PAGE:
Easter Egg (1) Thomas

. 5 min read

Easter Egg (1): Thomas 
Apr 2019, Christ Mountain Top, Easter 2
the Psalm, Psalm 118.14-29 (19-29 at 6:00 and 10:45)
Acts 5.17-42, with Easter eggs
John 20.19-31
Moment, EarthKeeper pastor saves turtles
a carnival event in our front lawn, a guest, mother of a young child enjoying
the bounce house, remarked, “I’m not really into religion. What kind of a
church are you?” There are a lot of potential answers to that question, but I
did not know anything about this person except the lead – not into religion.
How would you respond?
·       “We’re
United Methodist.” But, she’s not religious.
·       “We
do a lot with kids and families.” But that’s obvious from the nature of the
event and does nothing to address her reservations.
·       “I’m
not religious either.” Of course, once people know you are a pastor, they will
struggle to believe that. Unless they’ve played soccer with you. Then it’s
like, “You’re a pastor?! Do you throw elbows when you preach?”
you appeal to the mom in her? Do you appeal to the skeptic? Or do you just put
it all out there? Over the years, I’ve tried on a number of different answers.
On this day, I didn’t have time to reflect. I just reacted: “We’re just all
about Jesus.”

is the truth underlying each dimension of the story before us today:
·       Jesus
shows up “in the middle” of them. He is at the center of the life of the
church, at the center of the faith community. And, if Thomas wants to meet
Jesus, he’d better show up when the faith community gathers each week. There is
no way for us to have a private relationship with Jesus without being part of a
community that is “all about Jesus.” Only there is Jesus guaranteed to show up.
·       Jesus
shows up, risen and exalted. At the same time, he offers his body, broken for
us. And, with it, the assurance of pardon: “they are forgiven,” the gift of
peace, “peace be with you,” and the promised Spirit, “welcome the Spirit” (as
Bruner translates). We’re all about Jesus, in the celebration of the
Sacraments, in the exchange of God’s peace, in receiving the Spirit.
·       Jesus
shows up for someone who refuses to believe, and who was absent when the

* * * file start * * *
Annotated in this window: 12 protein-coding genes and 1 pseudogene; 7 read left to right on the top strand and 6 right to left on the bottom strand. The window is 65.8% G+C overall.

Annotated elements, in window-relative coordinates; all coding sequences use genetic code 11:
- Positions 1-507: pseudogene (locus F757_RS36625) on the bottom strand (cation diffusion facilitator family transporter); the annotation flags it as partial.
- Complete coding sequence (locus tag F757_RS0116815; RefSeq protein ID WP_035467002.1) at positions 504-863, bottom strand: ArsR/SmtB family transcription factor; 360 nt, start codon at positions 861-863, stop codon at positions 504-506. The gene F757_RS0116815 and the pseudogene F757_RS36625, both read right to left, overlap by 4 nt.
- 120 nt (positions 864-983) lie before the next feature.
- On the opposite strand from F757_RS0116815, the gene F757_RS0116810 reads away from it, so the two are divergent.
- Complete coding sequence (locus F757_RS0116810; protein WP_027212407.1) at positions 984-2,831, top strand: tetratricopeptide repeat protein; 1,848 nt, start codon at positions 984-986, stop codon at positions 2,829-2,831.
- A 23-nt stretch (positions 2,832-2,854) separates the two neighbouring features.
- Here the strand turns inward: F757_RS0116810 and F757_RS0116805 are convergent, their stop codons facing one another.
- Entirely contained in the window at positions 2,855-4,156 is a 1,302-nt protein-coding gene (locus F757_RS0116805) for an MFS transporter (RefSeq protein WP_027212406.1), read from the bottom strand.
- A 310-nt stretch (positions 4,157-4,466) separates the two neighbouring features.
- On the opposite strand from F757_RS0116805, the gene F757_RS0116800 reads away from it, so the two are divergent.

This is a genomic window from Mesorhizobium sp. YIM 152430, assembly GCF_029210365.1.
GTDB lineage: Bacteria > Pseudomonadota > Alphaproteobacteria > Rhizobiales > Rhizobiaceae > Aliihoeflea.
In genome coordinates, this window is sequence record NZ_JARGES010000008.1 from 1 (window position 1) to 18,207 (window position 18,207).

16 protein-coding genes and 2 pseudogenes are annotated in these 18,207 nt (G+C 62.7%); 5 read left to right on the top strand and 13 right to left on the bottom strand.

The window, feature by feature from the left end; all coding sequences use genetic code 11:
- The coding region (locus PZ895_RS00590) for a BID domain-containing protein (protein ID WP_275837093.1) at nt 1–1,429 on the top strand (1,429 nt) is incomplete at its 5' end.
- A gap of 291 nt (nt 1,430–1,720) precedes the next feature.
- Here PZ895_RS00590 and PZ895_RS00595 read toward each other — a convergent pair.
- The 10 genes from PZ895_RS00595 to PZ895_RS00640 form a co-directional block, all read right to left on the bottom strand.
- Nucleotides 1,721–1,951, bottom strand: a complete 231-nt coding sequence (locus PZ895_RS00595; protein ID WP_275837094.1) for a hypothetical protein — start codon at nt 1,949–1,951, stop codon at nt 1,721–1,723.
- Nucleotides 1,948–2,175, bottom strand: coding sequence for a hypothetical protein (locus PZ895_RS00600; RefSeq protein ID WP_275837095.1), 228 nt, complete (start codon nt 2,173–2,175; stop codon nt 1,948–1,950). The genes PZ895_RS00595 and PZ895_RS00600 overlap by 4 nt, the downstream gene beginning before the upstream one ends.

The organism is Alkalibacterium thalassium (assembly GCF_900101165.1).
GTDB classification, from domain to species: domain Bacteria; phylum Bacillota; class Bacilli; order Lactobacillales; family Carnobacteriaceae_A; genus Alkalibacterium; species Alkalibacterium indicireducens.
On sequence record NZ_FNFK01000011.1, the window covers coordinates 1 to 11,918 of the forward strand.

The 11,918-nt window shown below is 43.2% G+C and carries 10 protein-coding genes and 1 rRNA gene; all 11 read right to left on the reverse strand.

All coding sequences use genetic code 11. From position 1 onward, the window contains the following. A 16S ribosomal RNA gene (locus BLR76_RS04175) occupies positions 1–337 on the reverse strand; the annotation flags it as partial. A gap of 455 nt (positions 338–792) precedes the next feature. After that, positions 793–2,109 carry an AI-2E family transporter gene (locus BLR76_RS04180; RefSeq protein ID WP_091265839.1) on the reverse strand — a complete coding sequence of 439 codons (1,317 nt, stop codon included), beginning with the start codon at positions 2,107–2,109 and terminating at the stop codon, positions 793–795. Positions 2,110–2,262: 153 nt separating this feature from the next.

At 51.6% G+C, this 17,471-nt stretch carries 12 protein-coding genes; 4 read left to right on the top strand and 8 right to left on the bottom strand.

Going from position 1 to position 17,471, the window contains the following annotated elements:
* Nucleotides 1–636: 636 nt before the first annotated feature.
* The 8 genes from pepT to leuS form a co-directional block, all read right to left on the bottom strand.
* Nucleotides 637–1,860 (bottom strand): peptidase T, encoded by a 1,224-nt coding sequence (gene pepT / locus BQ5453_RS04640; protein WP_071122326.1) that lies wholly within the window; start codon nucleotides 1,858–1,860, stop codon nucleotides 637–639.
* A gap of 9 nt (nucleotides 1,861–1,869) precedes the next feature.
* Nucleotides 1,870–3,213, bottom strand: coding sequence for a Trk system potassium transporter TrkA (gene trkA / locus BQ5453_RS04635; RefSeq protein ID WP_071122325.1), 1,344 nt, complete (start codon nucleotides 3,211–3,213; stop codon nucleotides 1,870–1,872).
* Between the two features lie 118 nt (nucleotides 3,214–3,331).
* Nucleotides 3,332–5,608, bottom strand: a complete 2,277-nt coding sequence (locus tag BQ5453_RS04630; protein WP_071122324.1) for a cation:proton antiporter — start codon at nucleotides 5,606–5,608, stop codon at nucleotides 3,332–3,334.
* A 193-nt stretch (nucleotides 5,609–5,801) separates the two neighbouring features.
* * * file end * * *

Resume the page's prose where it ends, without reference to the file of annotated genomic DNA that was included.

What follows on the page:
community was gathered. Jesus shows incredible grace to Thomas, the “twin”, the
man of two minds, the conflicted self. I am grateful – because that’s me! Jesus
offers what Thomas demanded, not because Thomas is in charge but because Jesus
loves Thomas, just as Jesus loves the skeptic in each of us. Jesus the Lord can
be remarkably accommodating, as well as remarkably demanding. We’re all about
Jesus, his grace that welcomes each of us, his truth that calls us to bend the
while we charge Thomas with doubt, let us not forget that none of the disciples
were ready to believe in resurrection. It was, as we discussed last week,
“nonsense” to them. In today’s story, Thomas is every modern person. He wants
to believe, but he’s not quite there. He loves Jesus and the idea of Jesus. But
to think of Jesus as more than Rabbi, more than Friend, more than “a wonderful
human being” – to think of him as God and Lord, Lamb of God who takes away the
sins of the world and Resurrected Lord, is a HUGE step (Bruner, 1188).
let’s take a look at this process for Thomas. He refuses to believe and digs in
his heels for emphasis: “Unless I see the mark of the nails in his hands, and
put my finger in the mark of the nails and my hand in his side, I will not
believe” (20.25). Have you ever refused to believe something, and been dead
·       Robin
and Santigue. He was her friend, but I knew everything.